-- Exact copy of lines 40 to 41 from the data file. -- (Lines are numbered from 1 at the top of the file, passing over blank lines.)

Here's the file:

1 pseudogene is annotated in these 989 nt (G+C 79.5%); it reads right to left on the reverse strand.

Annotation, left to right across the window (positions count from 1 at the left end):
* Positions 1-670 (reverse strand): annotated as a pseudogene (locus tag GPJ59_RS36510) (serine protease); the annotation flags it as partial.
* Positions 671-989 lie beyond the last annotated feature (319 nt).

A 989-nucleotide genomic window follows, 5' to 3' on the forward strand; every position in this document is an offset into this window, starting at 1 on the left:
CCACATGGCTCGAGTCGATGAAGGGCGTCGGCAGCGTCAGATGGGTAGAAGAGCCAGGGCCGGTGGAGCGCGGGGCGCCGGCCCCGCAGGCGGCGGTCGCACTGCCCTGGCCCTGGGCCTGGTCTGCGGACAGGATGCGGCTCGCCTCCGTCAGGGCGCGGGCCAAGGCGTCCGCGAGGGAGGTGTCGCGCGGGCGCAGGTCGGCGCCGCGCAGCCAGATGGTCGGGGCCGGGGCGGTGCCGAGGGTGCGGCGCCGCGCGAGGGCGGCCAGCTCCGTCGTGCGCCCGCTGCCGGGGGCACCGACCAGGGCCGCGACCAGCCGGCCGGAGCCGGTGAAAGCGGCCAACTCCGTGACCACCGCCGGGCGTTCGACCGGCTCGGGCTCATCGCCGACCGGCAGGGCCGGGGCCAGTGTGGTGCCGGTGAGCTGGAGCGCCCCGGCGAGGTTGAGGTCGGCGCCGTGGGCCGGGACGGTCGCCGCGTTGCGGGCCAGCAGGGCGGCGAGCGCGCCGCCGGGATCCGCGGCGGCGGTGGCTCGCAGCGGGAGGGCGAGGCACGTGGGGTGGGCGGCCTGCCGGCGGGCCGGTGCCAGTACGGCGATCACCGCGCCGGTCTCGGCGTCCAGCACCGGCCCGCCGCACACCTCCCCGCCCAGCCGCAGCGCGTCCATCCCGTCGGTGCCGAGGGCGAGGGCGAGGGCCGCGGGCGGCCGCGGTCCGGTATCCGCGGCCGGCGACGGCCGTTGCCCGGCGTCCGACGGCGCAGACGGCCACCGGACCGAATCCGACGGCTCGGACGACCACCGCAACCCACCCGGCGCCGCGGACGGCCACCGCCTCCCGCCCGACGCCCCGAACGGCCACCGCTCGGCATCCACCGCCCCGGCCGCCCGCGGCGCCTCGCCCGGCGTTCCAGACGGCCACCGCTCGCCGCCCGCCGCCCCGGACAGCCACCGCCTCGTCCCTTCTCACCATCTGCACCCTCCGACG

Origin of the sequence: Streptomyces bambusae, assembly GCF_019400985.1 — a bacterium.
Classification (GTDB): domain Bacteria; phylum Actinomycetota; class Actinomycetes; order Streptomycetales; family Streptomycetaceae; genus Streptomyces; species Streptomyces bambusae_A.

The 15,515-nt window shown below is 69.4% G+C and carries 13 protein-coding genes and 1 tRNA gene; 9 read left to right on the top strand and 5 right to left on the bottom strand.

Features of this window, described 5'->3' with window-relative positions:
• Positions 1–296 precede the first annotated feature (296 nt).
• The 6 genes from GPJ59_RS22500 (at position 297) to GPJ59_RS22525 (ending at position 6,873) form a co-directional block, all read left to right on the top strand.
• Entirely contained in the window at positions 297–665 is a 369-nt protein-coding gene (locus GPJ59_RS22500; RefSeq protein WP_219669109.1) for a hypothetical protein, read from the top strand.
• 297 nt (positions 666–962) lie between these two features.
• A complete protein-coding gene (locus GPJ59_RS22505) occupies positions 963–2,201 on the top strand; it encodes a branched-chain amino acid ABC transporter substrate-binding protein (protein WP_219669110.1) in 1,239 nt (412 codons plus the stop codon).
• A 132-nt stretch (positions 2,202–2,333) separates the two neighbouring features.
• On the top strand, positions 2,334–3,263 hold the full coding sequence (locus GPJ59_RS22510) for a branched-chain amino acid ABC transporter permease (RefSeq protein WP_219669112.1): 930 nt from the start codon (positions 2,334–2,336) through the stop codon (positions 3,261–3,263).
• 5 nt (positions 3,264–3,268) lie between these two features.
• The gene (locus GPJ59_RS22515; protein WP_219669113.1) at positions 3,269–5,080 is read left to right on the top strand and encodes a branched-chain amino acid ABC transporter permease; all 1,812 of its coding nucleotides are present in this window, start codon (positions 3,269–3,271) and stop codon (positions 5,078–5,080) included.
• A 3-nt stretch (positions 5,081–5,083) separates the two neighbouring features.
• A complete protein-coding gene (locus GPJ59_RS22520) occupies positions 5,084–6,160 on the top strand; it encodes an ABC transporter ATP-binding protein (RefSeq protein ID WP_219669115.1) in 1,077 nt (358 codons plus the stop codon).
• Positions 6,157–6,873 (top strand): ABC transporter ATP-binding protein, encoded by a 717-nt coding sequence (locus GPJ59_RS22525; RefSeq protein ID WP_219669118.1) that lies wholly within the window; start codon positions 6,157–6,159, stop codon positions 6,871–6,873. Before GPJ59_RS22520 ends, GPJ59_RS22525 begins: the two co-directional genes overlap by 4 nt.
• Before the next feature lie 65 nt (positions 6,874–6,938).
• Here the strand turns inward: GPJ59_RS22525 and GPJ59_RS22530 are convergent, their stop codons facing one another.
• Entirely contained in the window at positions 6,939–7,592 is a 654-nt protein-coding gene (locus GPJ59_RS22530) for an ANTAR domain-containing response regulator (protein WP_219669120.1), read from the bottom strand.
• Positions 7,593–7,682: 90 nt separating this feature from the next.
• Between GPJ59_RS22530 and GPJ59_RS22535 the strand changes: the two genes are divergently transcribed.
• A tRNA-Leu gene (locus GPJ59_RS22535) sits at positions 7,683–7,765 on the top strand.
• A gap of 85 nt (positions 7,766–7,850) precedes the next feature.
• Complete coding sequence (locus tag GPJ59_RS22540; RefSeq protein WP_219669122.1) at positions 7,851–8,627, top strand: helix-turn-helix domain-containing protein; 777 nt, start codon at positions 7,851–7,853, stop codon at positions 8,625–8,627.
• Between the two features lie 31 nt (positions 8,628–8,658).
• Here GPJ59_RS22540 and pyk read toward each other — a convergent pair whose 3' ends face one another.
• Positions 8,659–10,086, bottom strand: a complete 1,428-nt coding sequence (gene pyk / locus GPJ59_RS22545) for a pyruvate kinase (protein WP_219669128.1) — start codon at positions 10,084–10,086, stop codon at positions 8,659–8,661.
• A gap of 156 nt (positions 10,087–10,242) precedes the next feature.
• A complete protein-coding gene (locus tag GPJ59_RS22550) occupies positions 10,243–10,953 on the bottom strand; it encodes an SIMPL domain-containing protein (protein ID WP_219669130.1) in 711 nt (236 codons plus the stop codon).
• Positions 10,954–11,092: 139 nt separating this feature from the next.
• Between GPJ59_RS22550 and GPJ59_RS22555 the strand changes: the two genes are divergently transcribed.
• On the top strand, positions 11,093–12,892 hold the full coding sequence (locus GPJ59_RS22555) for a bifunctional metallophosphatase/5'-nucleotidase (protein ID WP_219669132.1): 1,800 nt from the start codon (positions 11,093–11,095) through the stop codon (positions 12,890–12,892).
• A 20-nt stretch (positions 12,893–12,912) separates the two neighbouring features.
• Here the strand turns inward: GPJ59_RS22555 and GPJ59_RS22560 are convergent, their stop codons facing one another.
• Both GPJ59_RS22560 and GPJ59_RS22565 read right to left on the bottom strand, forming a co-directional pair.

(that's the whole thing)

• Here the strand turns inward: GPJ59_RS22555 and GPJ59_RS22560 are convergent, their stop codons facing one another.
• Both GPJ59_RS22560 and GPJ59_RS22565 read right to left on the bottom strand, forming a co-directional pair.